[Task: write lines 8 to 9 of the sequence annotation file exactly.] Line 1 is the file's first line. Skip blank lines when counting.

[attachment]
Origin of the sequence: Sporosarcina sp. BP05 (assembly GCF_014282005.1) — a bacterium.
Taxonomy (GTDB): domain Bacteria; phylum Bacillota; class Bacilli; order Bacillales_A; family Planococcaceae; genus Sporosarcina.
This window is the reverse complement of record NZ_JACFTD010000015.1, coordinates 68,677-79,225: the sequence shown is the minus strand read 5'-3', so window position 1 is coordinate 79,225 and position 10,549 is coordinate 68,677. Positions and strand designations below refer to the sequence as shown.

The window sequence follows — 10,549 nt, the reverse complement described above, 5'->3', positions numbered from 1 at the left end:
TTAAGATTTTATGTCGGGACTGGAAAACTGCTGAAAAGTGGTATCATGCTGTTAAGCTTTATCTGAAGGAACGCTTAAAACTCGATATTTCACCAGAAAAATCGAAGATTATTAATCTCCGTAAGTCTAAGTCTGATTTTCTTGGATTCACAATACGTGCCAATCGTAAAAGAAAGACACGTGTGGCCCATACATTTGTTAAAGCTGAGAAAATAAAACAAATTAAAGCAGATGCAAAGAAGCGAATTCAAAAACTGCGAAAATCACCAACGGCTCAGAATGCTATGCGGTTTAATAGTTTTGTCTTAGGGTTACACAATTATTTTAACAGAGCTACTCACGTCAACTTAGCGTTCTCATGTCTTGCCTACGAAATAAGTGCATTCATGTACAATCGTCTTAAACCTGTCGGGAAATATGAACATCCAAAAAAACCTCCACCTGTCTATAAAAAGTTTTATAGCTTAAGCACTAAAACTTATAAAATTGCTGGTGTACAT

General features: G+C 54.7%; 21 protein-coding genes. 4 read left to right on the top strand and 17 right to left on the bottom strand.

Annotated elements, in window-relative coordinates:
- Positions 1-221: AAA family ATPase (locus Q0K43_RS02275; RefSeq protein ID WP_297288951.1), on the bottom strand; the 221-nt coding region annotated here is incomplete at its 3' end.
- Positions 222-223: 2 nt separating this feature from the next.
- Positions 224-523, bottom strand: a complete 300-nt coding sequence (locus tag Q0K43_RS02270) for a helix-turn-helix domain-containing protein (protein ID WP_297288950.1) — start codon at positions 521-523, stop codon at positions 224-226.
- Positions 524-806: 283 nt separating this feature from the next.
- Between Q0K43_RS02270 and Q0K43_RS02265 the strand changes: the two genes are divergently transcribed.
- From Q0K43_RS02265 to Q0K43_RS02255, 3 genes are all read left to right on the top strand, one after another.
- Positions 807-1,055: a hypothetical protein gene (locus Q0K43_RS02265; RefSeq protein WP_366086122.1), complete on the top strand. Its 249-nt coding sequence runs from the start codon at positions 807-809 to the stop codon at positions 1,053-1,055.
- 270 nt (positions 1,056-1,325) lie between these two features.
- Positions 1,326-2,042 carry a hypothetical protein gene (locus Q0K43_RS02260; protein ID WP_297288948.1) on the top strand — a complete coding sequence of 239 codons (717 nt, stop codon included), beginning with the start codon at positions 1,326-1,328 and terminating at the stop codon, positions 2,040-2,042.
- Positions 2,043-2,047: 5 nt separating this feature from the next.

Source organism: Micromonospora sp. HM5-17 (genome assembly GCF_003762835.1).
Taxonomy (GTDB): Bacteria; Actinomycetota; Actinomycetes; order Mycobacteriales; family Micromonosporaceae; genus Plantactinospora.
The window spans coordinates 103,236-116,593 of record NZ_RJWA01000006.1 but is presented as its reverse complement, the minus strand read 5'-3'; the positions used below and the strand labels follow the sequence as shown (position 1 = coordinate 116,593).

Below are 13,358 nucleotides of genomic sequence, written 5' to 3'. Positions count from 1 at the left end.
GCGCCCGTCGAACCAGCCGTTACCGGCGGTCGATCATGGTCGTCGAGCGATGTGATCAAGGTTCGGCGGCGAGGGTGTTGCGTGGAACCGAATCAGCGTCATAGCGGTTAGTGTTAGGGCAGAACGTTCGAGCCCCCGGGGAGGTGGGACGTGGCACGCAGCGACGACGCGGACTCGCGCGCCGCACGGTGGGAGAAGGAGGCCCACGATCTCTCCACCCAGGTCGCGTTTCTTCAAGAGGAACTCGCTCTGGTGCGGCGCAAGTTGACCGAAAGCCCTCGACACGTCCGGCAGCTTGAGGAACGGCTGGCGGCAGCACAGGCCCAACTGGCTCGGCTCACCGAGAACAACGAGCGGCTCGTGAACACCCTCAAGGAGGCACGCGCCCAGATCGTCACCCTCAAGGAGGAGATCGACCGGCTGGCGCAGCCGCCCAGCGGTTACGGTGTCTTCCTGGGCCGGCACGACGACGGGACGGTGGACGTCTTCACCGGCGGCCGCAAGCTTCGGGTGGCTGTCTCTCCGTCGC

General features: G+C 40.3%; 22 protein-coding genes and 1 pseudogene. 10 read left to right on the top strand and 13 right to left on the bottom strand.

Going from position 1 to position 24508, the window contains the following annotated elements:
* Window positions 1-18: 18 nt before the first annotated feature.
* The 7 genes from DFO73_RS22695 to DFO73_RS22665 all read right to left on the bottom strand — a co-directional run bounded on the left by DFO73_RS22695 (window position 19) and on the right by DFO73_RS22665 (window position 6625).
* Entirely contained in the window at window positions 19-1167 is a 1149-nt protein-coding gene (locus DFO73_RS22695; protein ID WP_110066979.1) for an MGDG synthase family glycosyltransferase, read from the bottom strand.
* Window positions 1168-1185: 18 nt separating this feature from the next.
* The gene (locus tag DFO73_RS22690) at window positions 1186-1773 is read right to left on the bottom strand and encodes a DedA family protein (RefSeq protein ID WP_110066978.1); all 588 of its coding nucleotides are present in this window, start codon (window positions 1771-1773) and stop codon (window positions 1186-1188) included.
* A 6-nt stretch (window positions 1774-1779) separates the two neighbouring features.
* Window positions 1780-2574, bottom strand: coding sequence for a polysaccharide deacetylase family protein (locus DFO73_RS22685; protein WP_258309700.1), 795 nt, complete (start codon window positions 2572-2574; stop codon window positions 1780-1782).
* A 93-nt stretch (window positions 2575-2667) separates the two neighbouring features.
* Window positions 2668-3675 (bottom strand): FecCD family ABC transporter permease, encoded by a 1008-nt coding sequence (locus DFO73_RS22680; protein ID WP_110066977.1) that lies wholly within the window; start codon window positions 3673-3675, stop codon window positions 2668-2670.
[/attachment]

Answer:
- Positions 1-221: AAA family ATPase (locus Q0K43_RS02275; RefSeq protein ID WP_297288951.1), on the bottom strand; the 221-nt coding region annotated here is incomplete at its 3' end.
- Positions 222-223: 2 nt separating this feature from the next.